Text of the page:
In 1998, Portland's courts undertook an experiment: Instead of clogging the courtrooms and jails for months at a time, people who had been charged with minor offenses in North Portland could go to Community Court. The punishments were more like those from a strict, but benevolent high school principal: In exchange for a guilty plea, defendants agreed to do service around their neighborhoods and write an essay about their wrongdoing.

The program was so successful that it spread to Southeast Portland and downtown, and inspired similar programs around the country. Now, nearly half of Portland's 13,000 yearly misdemeanor cases are arraigned in Community Court. The program has received national attention as an effective way to ease strains on the system, and as a kinder, gentler way to treat non-violent offenders. The program has been praised for swiftly absorbing heroic portions of docket-clogging misdemeanor cases--charges like prostitution, trespassing within drug-free zones, and shoplifting.

Only problem is, like seemingly every program these days, it is short on cash. The federal seed money that sprouted the program will dry up within months. Even other supporters--like the state, county, and city--are being forced to reassess their own budgets. Desperate for survival, Project Coordinator Robyn Gregory has asked the cash-strapped Multnomah County for a $500,000 bailout.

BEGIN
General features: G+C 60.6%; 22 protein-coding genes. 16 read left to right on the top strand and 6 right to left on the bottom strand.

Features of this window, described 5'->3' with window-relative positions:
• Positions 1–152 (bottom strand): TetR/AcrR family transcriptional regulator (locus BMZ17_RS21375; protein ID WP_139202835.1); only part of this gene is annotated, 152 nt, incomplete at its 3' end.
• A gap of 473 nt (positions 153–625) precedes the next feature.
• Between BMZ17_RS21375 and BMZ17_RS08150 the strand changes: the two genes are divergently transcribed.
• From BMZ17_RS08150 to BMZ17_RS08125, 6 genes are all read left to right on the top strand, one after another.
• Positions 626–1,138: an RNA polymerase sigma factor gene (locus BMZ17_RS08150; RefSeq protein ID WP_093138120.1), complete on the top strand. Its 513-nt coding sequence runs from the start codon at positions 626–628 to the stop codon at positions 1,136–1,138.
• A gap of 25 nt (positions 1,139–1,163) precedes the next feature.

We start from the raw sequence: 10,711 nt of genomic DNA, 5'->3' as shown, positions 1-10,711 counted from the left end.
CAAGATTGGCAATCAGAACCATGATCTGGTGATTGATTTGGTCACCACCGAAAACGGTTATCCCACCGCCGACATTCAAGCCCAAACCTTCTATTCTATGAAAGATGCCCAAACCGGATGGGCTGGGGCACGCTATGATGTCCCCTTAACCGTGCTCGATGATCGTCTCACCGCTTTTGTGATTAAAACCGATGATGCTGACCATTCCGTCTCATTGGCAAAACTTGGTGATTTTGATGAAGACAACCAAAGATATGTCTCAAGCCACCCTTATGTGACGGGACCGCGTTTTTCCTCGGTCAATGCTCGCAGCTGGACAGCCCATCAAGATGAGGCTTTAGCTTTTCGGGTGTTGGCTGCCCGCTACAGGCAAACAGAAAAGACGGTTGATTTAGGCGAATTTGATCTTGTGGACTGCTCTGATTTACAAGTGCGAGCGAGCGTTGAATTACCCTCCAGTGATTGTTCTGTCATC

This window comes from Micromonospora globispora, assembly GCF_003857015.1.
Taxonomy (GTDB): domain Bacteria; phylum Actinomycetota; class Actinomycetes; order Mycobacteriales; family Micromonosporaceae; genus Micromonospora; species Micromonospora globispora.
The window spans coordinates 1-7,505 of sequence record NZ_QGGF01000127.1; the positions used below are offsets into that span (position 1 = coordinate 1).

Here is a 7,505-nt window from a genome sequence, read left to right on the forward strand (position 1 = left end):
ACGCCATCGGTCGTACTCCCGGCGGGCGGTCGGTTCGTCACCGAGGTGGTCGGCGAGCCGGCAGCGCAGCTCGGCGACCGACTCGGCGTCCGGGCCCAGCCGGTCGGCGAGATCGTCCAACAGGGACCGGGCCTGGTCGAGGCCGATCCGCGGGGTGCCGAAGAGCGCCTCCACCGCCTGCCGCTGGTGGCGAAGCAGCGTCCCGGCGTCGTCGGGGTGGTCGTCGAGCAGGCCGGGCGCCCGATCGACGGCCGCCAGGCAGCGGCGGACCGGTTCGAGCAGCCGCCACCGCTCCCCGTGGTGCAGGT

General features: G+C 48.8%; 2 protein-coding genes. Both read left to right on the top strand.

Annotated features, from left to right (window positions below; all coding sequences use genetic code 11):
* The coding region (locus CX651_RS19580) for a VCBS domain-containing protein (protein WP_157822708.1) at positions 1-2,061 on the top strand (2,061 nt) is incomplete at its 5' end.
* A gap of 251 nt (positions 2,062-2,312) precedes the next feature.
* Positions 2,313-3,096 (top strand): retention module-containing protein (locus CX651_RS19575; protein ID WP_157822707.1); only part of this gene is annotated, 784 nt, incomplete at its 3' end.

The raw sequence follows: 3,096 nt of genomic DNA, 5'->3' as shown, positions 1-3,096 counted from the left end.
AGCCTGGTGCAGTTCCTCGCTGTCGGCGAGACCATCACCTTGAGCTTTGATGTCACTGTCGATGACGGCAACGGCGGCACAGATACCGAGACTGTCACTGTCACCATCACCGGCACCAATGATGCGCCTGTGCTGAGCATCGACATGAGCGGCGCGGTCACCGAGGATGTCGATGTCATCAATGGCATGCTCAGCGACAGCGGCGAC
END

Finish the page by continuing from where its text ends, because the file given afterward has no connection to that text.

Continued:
"If Community Court ceases to exist," says Gregory, "Portland will see a return to a type of turnstile justice." Although critics call these new courts too lenient, advocates say this approach keeps individual offenders personally accountable.

One recent defendant, charged with underage drinking, seemed downright surprised at the approach, as he sat in court, clutching his dense, handwritten essay. "They actually made me think, instead of tossing me in jail with a bunch of criminals to dream up new ways to get in trouble."

It could be as late as June before the County responds to the request for funds.